The carport at Pam Garlock’s home in the Boise County mountains northwest of Idaho City collapsed when she and her stepson, Chad, were clearing more than 3 feet of snow off of it Wednesday night.
It was a scary moment for the pair — neither of whom was injured — but nothing like what happened during the winter of 2008. In February that year, Pam Garlock was buried by snow coming off the roof of a large woodshed on the family’s property in the Star Ranch area.
That’s a real danger all over the county right now. There’s so much snow on the ground in Idaho City that Commercial Street has been blocked off so it can be piled up there.
“We are literally running out of places to put snow,” Basin School District Superintendent John McFarlane said.
He said he’s measured 42 inches of snow in his yard in Idaho City.
Idaho City schools were open Thursday, but school officials have made areas outside the buildings off-limits to students because of concern about the large amount of snow and the huge icicles hanging off the roofs, which have been damaged by the heavy load of snow.
A sump pump was used to suck up a half-foot of water and ice off a path between the high school and elementary school, which has snow piled so high that it’s blocking the view out the windows. Some students are wearing snowsuits to school.
In my 29 years here this is the most snow we’ve had in such a short period of time.
John McFarlane, Basin School District superintendent
Garden Valley Fire Protection District Chief Jon Delvalle and other emergency management service personnel in the county — most of whom are volunteers — say that many roads to residents’ homes haven’t been plowed enough to allow large emergency vehicles in.
“We’ve had some access problems getting to patients. We have to move to a smaller vehicle, or pack in a litter (stretcher) down to meet the ambulance,” Delvalle said.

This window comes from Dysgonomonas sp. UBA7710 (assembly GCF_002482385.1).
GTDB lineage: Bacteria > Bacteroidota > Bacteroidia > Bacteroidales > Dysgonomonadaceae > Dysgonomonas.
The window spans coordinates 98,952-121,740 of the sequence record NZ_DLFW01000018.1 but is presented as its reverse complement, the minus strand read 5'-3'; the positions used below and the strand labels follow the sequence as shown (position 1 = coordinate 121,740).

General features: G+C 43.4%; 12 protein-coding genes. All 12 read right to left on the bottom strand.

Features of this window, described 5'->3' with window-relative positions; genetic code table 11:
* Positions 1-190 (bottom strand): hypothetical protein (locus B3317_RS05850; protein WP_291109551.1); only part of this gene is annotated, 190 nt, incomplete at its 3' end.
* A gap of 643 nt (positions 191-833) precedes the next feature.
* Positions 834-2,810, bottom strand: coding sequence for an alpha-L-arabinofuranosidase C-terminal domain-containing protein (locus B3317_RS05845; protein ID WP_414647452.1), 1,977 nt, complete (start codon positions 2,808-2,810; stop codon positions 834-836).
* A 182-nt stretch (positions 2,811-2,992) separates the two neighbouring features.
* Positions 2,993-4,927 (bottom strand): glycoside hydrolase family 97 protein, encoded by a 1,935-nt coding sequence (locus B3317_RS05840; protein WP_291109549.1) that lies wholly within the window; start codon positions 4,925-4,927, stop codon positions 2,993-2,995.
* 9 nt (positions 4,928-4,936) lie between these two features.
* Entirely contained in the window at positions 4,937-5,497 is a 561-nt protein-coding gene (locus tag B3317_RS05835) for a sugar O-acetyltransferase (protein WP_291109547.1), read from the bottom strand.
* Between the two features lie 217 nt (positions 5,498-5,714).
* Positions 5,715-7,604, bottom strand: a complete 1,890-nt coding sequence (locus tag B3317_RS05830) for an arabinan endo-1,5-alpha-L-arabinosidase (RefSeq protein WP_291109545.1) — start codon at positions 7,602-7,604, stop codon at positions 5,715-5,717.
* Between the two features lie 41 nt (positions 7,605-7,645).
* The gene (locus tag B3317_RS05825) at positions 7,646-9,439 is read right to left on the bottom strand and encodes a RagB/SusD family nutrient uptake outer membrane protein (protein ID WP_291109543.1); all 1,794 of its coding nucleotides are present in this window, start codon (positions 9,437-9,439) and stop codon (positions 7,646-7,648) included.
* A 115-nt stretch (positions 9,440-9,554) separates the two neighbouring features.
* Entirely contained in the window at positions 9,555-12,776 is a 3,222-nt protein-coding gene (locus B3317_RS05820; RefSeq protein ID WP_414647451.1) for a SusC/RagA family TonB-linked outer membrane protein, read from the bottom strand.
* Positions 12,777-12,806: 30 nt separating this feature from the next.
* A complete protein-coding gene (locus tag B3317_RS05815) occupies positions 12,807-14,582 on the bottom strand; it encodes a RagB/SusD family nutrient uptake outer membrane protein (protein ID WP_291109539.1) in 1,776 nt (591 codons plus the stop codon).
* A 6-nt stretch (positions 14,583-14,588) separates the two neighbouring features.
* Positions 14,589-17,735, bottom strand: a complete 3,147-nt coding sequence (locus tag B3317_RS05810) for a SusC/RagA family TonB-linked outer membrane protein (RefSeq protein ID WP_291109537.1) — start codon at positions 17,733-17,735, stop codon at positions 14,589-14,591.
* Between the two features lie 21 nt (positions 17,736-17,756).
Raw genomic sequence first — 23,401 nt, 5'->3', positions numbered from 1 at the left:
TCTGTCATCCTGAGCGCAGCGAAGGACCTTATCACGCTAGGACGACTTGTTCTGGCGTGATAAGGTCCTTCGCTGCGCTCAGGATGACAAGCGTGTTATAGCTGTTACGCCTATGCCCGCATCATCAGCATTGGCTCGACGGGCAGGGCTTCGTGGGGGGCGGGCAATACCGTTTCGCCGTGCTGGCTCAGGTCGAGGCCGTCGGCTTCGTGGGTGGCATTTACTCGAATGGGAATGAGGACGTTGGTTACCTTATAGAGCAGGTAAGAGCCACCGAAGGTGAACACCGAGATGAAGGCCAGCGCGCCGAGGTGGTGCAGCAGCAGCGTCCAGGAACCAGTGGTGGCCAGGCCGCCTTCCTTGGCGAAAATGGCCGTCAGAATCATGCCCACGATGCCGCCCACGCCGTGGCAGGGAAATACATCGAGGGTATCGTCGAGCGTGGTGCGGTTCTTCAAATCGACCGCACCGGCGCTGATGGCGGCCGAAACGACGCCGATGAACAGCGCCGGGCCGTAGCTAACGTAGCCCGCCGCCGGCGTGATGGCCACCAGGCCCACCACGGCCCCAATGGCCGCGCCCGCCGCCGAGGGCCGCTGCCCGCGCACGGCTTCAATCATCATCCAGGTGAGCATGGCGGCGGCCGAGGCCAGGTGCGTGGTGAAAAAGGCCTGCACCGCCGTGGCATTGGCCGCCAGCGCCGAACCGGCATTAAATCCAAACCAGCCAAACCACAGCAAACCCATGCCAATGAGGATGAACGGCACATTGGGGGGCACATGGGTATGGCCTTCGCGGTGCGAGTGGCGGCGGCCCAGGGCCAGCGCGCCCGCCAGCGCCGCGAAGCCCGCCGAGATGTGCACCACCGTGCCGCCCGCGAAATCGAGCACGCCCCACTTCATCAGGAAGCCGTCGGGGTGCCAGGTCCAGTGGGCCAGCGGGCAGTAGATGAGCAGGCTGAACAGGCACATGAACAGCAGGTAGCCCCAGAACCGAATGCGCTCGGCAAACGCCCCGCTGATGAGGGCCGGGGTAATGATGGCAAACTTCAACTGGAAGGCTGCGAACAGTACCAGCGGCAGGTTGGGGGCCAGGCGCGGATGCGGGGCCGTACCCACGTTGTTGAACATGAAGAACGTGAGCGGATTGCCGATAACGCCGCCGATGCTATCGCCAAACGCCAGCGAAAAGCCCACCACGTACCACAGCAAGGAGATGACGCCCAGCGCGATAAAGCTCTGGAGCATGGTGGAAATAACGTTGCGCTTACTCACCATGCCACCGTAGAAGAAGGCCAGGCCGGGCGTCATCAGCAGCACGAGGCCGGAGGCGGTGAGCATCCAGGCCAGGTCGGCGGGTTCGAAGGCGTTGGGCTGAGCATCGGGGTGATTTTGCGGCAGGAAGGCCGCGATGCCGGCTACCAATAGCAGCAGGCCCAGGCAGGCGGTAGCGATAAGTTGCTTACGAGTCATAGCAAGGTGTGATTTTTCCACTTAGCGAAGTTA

People have got to work on these roads. They’ve got to push the berms back to widen for access for both fire and EMS.
Jon Delvalle, Garden Valley fire chief
Though they can move patients out in smaller vehicles or on foot, they can’t do that for structure fires. They have to be able to get their equipment close to the burning buildings.
Barbara Balding, a former county commissioner who has lived in the Clear Creek area for more than 20 years, said she and her husband, Bill, keep enough food on hand that it’s not a crisis if they can’t get out for days.
“We were snowed in yesterday and this morning, until one of our lovely neighbors plowed our driveway so we could get the car out,” she said Wednesday. “It’s just living in the mountains. You prepare for all emergencies.”
Snow sliding off rooftops is a danger that’s hard to prepare for. Chad and Pam Garlock were collecting wood from the shed in 2008 when they suddenly found themselves in an emergency. They both heard a loud rumble — like thunder, they said — as the snow came down. Pam didn’t have a chance to do anything but put her arms up near her head.
Chad had no idea where Pam was in the mountain of snow next to the shed, but he knew she was alive because he could hear her screaming.
He dug her out with his hands because he didn’t have a shovel nearby. The weight of the falling snow on Pam’s 120-pound frame knocked her to the ground and twisted her right leg behind her with such force that it broke in five places. She now has a metal rod in that leg.
“I kind of came to terms that it was over,” recalled Pam, who has four adult children and 11 grandchildren. She said she couldn’t hear Chad yelling for help and frantically trying to dig her out.
Chad estimates that it took him about five minutes to dig his mom out. Pam, the Boise County coroner and also an emergency dispatcher, believes that a snow pocket was created when she put her arms up before she was knocked down, helping to keep her alive.
She offered some simple advice:
“Don’t walk next to buildings with snow on them,” she said. “Pay attention to your surroundings.”